Fluid with Viscosity

Internal friction in a fluid is a very important factor in the working of the human body. The friction, called viscosity, causes the flow to occur in layers which move relative to each other. For example in a pipe the friction with the walls causes the flow to be biggest in the center.

Every liquid has some viscosity, $\eta$, which describes the strength of the frictional force between layers of a laminar flow. The units of $\eta$ are Pa·s, also called the poiseuille (Pl). Typical values are 1.00·10-3 for water and about 0.1 of that for oil. Poiseuille found that the rate of flow through a pipe is very dependent on the radius:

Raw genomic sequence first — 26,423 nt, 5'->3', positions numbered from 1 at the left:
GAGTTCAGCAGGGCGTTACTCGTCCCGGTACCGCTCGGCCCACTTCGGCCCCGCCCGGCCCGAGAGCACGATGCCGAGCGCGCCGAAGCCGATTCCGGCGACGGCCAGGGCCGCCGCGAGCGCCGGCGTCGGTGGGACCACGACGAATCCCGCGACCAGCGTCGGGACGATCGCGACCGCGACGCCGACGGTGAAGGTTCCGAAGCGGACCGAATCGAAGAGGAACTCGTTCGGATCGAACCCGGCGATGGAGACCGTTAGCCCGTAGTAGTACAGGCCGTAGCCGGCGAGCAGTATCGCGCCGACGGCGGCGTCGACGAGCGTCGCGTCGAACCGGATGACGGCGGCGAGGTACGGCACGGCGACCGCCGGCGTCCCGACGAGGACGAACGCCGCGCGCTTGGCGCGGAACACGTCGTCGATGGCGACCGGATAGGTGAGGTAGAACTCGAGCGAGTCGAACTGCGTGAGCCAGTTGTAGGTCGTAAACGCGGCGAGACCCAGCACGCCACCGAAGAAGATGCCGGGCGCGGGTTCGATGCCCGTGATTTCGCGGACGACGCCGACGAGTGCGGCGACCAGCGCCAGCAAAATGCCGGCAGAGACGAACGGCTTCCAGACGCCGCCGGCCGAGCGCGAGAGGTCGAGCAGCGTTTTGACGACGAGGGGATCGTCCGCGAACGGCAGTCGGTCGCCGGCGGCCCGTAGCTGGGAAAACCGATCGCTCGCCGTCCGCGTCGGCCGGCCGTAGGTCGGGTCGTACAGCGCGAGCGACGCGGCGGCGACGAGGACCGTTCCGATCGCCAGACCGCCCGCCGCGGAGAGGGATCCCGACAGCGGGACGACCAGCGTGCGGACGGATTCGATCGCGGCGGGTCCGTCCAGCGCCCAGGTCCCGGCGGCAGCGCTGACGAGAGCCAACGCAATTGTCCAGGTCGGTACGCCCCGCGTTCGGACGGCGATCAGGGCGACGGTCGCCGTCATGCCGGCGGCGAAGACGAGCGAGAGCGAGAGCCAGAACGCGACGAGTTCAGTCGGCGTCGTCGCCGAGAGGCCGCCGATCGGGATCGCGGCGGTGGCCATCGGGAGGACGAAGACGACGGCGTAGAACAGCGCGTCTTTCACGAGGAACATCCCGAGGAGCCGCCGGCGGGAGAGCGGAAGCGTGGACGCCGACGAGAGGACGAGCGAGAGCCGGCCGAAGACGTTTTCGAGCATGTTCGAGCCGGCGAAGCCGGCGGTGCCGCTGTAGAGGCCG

Poiseuille's Law:

where Q is the flow in m3/s, r is the radius in m, $\Delta$p is the pressure difference across the tube of length L.

Notice that reducing the diameter of an artery by a factor of 2 due to plaque build-up reduces the flow by a factor of 16. If you force the liquid to flow at too high a velocity, you go into turbulent flow and the equation is no longer valid. This turbulent flow causes noise, which can be observed by a physician looking for blockages.